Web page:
WTI: Which are the top five markets you are looking at?
PR: Our current top markets are Japan, India, Middle East, Switzerland, and Taiwan. The plan for the year and going forward is to strengthen the current markets and to expand in a few neighbouring ones where opportunities are good.
WTI: How are you planning to take the brand forward, especially after the pandemic? What is your strategy forward post the Coronavirus pandemic?
PR: While there are many conversations and new articles that there are going to be massive changes in consumer behaviour and sentiment, we will have to wait and watch on how many of these will be short-lived, and how many will become habits. At a time when there is external pressure, many promises are made but it will be worthy to see this when the pressure is taken off on how commitments are handled. Having said that, what we know is either way there will be a new global behaviour, especially led by the growing segment of the younger buyers and their media consumption habits. The hyper connected digital world will bring about commonalities and a sense of greater urgency and speed. This accessibility, ease, and quick response times is what has led to the growth of e-commerce, which will rise further. The visibility of styles, trends and products becoming global, localisation especially in case of design and quality if not cutting edge and distinct, will not be appreciated and will seem boring. Hence the success mantras will be the necessity for superlative designs and bold differentiation. In addition, we are social individuals so where buying can be designed to be not just transactional but social and experiential too, the impact will be positive. Some of these truths are what we are trying to build into our business strategy as well. We launched our online boutique in 2017 and have further started to strengthen this platform and increase the access across more markets, all of which has seen a positive result.
WTI: What are the greatest challenges you foresee in the next several years?
PR: There will be two key challenges at least that we see. One is about the need for creating a distinct but more widely accepted product design language, a design which is distinct but not too niche. While the other is gaining retail penetration. Many big brands will pressurise key retailers for the sales growth, and when caught in difficulties, these points of sales will have to make promises necessary to ensure business continuity and support in their growth. Given this, entering new markets and retailers for the smaller brands will become even more challenging and cost intensive.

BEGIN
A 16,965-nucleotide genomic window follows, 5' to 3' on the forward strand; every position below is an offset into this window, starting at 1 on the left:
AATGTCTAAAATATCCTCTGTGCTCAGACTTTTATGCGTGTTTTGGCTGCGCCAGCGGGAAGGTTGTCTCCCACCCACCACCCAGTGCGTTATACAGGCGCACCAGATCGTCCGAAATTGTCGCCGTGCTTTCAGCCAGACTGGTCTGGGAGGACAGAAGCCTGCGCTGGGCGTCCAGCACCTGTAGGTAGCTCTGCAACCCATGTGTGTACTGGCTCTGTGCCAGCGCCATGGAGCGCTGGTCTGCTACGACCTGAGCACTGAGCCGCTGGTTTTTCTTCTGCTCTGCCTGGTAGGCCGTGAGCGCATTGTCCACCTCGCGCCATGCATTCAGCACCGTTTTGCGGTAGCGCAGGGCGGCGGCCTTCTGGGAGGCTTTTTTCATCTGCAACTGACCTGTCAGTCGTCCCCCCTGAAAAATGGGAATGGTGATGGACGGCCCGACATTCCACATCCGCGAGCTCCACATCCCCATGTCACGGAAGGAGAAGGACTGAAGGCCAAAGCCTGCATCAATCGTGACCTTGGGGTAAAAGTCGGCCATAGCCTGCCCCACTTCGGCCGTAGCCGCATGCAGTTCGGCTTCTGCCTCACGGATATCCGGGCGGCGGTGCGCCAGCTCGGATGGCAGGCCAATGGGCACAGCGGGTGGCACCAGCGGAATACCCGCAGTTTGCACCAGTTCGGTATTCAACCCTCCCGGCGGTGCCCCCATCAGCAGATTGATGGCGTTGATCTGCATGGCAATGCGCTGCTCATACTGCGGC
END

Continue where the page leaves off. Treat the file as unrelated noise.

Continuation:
WTI: We have seen a huge focus on ladies timepieces in the past one year, is Favre-Leuba also planning to extend their ladies offering? If so, how?
PR: Yes, next year we will proliferate the Sea Bird, our Women's line, even further. We acknowledge that a smaller sized mens watch can’t be identified as a ladies watch. It has to be designed specially for women and as women today are more responsible, self-confident, and hence a real distinctive womens collection for them is crucial. We were mindful of this from the beginning itself, but we still have to develop a wider collection for the women of today. It will be a focus area for 2021, and we are positive that it will be an area of growth for the brand.
WTI: How is the brand looking at working out the showcase or exhibition of watches since the demise of Baselworld and the emergence of Watches & Wonders?
PR: Baselworld or such other fairs are only one of the many communication tools. It was of course helpful to have such a common event organised by a body to facilitate the meeting and interaction of various stakeholders from the industry. But I believe it also led to a bit of laziness in a certain way. The effort needed to conduct individual and frequent visits to retailers decreased over time. One of the changes we will see now is a more frequent, one on one interaction between the brands and the retailers, as well as more focussed attention between media and brands. All this will be a big and positive change and it will benefit everyone.